This column originally appeared on Real Money Pro at 7:45 a.m. EDT on July 23.
NEW YORK (Real Money) --
The massive rally in in the U.S. stock market has increasingly ignored that quantitative easing has become an ineffective stimulant to domestic economic growth.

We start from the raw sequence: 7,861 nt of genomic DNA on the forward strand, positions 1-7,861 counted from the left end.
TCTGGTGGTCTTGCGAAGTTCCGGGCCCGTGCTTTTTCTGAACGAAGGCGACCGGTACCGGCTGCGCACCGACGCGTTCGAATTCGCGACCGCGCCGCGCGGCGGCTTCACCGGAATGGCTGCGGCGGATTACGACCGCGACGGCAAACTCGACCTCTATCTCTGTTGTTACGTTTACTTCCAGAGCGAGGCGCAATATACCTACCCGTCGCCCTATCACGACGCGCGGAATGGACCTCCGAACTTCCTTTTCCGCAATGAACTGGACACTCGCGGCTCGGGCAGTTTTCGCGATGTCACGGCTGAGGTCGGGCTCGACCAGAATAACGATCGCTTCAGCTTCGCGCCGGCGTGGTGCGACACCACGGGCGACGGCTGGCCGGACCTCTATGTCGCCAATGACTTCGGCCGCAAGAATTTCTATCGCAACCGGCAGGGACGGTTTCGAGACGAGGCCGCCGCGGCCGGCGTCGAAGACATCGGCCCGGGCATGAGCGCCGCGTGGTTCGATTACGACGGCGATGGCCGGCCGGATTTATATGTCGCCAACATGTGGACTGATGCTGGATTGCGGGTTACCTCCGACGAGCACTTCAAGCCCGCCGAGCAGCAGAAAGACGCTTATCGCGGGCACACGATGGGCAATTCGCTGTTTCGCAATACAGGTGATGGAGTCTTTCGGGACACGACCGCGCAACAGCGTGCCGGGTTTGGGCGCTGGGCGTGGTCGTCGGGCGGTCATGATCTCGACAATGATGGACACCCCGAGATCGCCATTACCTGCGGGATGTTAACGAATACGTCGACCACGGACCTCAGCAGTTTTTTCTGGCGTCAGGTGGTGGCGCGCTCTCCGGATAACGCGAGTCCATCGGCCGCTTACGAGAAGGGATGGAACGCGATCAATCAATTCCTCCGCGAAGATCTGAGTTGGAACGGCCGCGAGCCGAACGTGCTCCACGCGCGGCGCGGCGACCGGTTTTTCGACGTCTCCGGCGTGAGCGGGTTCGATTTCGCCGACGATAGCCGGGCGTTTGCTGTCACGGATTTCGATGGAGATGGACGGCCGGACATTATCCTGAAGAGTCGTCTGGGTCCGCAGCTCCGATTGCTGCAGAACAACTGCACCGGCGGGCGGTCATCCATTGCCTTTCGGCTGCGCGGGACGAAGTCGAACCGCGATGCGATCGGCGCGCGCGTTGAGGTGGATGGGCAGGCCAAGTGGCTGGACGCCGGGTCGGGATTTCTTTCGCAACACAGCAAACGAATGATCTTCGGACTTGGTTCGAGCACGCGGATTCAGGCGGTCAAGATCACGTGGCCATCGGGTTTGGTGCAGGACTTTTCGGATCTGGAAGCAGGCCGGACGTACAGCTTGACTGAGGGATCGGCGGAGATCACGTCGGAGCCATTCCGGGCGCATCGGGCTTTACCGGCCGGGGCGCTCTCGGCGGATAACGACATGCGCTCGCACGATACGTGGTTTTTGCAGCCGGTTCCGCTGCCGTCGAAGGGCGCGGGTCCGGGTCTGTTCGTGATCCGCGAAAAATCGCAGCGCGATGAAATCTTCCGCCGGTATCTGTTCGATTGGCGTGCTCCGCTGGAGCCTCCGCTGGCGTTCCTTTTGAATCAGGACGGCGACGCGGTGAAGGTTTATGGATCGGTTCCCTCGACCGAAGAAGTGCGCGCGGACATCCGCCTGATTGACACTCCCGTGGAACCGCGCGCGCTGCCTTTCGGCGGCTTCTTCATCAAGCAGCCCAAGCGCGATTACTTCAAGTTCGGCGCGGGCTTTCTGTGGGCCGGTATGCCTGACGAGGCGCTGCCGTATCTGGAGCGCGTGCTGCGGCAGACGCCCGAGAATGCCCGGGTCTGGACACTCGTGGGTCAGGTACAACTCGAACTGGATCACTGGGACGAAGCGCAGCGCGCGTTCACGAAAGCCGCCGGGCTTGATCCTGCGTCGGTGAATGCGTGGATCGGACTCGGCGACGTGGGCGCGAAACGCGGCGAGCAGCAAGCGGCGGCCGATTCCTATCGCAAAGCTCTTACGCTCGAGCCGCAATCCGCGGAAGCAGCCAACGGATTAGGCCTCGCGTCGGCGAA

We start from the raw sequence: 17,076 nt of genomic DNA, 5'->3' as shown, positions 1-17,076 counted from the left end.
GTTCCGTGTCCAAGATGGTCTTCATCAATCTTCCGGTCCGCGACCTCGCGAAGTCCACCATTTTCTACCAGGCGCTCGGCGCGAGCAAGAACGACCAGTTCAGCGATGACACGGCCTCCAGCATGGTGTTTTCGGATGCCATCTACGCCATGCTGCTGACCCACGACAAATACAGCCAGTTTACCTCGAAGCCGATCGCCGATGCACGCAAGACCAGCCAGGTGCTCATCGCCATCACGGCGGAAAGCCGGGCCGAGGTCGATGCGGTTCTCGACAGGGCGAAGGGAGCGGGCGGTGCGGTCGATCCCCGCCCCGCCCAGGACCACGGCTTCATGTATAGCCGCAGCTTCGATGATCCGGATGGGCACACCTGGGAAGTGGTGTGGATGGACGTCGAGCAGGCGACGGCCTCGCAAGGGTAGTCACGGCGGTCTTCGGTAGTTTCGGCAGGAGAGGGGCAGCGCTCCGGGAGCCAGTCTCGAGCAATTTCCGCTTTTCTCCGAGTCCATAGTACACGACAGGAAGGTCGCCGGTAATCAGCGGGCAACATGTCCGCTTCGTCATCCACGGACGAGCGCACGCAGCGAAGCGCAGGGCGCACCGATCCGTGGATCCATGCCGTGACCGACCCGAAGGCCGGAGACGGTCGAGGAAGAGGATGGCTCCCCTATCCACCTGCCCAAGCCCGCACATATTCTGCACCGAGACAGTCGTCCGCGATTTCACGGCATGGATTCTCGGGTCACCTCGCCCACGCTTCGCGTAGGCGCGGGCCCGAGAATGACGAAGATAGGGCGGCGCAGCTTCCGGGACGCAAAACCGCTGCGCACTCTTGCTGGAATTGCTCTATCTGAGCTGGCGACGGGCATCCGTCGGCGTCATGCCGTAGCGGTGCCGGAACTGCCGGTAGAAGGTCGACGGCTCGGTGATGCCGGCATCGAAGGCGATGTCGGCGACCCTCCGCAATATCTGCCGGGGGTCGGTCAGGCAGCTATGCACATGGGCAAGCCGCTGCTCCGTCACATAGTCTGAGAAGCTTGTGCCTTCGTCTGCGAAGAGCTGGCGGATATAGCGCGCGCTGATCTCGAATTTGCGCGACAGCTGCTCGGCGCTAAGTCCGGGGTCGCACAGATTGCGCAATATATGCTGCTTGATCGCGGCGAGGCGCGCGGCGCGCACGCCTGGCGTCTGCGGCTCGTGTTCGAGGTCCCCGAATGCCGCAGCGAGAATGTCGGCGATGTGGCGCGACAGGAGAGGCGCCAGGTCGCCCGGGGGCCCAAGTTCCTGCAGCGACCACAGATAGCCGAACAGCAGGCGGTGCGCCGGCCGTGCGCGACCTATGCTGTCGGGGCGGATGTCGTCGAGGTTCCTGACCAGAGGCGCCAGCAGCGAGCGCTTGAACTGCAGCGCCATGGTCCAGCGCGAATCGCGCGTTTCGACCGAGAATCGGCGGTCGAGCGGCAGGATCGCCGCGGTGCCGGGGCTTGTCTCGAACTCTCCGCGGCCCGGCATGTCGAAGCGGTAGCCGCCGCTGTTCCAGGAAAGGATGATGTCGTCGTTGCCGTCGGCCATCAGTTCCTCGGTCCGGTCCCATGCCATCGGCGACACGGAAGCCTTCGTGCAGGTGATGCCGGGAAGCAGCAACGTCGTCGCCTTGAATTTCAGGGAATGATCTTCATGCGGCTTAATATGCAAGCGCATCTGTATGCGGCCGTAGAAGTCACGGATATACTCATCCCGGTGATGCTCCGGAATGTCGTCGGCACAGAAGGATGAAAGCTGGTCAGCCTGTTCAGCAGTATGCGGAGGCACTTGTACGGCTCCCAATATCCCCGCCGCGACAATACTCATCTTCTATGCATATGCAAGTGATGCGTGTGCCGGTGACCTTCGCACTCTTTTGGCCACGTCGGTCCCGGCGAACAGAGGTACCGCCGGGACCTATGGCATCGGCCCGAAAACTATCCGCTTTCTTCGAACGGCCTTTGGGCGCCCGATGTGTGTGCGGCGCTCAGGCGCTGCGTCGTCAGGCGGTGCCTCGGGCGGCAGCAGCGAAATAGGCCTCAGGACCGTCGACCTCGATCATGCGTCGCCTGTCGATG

Second-quarter 2013 real GDP now looks to be under +1%, well below expectations when the quarter started. This follows only +0.4% in fourth quarter 2012 and +1.8% in first quarter 2013 -- both of which were well under forecasts as well. In nominal terms, the GDP growth rate will likely drop from +3% in first quarter 2013 to +2% in second quarter 2013.As a result of weak nominal GDP, sales growth in both the first and second quarter of this year has been nonexistent. Second-half growth expectations for the domestic economy (as well as the forecast by the Fed) remain in the area of +2%. Recent economic data suggest that these projections may also fall short. Optimistic second-half forecasts incorporate the view that fiscal drag is receding, job growth is improving, the wealth effect should take hold (and trickle down) and that the U.S. housing market will continue to strengthen. As a friend reminded me, putting aside the fact that the consensus and the Fed always seem to be forecasting an acceleration that never seems to materialize, I am less certain that fiscal drag will moderate and that the housing recovery will continue to be strong. Moreover, a favorable analysis of the jobs market fails to take into account the rising percentage of part-time (and low-paying) jobs and a generally anemic wage growth outlook. As well, the trickle-down theory fails to recognize that this effect is far less important than the income effect on overall spending. With the personal savings rate at a five-year low, it is unlikely that personal consumption expenditures will be strong enough to generate inventory rebuilding at the corporate level and, thus, a virtuous or self-sustaining economic cycle. Of course, second-half projections also have to incorporate the non-U.S. picture. Unfortunately, the global economy still lacks an engine for meaningful recovery. China may no longer be the engine of growth that it has been in the past, and the eurozone's economy remains strained.
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